Several hundred thousands of eligible clinicians will participate in MIPS. CMS intends to keep this budget neutral through rewarding high-performing physicians at the expense of those that may not do as well. So, although we may all be in it together, we are competing for a piece of the pie from rival practices and hospitals around the country. APMs, on the other hand, are not budget-neutral, as the incentive here is to improve cost-savings while enhancing patient-centered care. This does require the appropriate infra-structure, as well as the willingness to take some risk. Having said that, there is some flexibility to the extent of participation in the first year, but a bare minimum is expected of all. Notably, nonparticipants by the end of 2017 will face a pay cut of 4% by 2019.
Are There Any Uncertainties?
Yes, there is little evidence to confirm that this will all work. The extent to which these metrics are related to clinical outcomes is uncertain, and we do not know if the burden of the administrative effort in reporting will offset the expenses of implementing these changes. Moreover, it is quite possible that physicians providing low-cost care may not be the ones providing high-value care. Importantly, referring physicians also may not always have the ability to “assess value” of the rendered subspecialty care. Another big problem is that cardiology, and especially cardiac electrophysiology, is highly specialized care. If you examine MACRA, it is a very generalized initiative and caters to all, inclusive of primary care. It will need continuous tweaking, and the sooner we get engaged, the more influence we will have on the evolution of this transformative change in the practice of everyday medicine. The question does come up whether the changing political landscape will set back the clock, causing us to drift back to our old ways. In general, legislators from both parties have supported payment reform historically, and MACRA in itself received bipartisan support. This new payment structure directly linked to performance, while focused on value and accountability, is here to stay.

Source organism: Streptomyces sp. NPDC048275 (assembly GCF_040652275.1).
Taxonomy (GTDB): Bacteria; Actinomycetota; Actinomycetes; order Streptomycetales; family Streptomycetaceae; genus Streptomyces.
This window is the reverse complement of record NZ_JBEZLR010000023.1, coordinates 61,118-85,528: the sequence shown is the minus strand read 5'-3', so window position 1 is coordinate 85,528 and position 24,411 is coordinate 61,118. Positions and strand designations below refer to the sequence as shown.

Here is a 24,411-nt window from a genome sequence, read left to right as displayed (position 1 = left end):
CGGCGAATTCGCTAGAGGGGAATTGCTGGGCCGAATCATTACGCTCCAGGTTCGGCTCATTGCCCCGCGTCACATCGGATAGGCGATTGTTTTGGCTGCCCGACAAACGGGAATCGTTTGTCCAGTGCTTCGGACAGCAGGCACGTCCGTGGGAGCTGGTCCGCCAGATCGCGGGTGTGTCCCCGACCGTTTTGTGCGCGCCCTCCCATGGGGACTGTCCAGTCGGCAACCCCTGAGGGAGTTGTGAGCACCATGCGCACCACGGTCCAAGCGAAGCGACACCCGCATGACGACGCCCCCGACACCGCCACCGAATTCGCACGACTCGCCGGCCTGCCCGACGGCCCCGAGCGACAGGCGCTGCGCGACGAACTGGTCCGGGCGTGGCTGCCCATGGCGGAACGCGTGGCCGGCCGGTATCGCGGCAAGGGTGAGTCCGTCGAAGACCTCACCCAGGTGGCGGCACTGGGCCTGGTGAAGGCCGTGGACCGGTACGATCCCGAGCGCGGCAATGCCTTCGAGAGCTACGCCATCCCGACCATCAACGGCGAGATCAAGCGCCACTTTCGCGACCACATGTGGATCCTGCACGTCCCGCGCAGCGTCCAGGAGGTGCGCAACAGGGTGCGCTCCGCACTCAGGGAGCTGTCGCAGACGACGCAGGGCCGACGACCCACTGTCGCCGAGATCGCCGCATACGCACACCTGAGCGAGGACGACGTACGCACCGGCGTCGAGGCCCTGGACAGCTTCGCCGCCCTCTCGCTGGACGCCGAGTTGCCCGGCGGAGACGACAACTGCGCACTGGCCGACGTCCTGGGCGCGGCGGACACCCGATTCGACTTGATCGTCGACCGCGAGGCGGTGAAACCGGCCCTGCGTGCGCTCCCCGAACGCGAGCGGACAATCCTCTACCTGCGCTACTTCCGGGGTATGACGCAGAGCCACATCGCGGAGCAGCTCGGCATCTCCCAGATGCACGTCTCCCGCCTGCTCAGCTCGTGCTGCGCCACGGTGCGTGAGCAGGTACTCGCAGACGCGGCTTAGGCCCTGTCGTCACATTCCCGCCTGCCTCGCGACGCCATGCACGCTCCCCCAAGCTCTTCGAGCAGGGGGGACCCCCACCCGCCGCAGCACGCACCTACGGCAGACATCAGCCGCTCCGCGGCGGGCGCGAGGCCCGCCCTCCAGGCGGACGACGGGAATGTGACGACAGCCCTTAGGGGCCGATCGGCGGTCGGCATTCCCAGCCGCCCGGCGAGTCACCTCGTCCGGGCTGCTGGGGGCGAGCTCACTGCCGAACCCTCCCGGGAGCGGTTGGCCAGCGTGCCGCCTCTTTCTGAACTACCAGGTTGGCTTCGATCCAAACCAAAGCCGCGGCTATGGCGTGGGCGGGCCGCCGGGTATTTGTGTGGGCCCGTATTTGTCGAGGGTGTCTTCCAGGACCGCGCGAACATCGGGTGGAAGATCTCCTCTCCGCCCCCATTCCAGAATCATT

How Should the Electrophysiology Physician Acclimate?
As a subspecialty, the adaptive process will be challenging. We have to be engaged in the development of these new health care delivery models and ensure: 1) that they are patient-centric; and 2) that we are not penalized for providing appropriate care, some of which may be expensive and high-tech. There is an element of urgency in getting actively involved in this growing collaborative effort to make certain that some of the redirected care does not result in constrained access to specialized care. We need to not only partake in the process of increasing transparency, but also clarify the incentives at the individual physician level. Some of this will involve educating our non–electrophysiology (EP) colleagues to facilitate uniformity in the approach to appropriate testing and therapeutic interventions.